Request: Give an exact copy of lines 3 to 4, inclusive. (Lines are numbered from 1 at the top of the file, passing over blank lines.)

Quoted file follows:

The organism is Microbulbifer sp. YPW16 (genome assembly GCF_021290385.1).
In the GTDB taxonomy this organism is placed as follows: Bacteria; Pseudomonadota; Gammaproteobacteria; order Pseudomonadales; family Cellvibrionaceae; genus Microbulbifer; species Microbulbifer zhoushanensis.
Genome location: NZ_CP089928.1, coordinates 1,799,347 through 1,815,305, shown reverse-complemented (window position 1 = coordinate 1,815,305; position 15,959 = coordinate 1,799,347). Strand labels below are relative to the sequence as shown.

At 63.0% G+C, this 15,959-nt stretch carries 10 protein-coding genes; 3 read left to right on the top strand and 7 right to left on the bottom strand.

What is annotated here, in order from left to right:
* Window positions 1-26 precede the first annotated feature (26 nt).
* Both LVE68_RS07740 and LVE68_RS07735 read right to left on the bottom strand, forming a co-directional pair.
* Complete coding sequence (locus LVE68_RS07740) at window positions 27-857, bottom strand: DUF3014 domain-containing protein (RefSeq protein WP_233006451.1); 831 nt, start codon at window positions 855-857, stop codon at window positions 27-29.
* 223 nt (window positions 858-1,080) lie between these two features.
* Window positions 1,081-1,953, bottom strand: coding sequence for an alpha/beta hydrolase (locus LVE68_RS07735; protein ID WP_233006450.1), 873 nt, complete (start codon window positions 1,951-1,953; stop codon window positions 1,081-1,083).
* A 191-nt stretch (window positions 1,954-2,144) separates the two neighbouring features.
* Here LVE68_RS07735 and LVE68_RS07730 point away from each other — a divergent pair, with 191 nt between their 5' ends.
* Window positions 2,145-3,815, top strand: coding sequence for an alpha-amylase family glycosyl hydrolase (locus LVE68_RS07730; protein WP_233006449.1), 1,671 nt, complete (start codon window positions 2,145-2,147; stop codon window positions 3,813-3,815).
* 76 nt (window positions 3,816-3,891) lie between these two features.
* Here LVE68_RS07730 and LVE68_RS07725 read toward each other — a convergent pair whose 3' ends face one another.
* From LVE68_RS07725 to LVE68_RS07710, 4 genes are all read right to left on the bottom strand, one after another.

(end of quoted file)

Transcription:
Genome location: NZ_CP089928.1, coordinates 1,799,347 through 1,815,305, shown reverse-complemented (window position 1 = coordinate 1,815,305; position 15,959 = coordinate 1,799,347). Strand labels below are relative to the sequence as shown.

At 63.0% G+C, this 15,959-nt stretch carries 10 protein-coding genes; 3 read left to right on the top strand and 7 right to left on the bottom strand.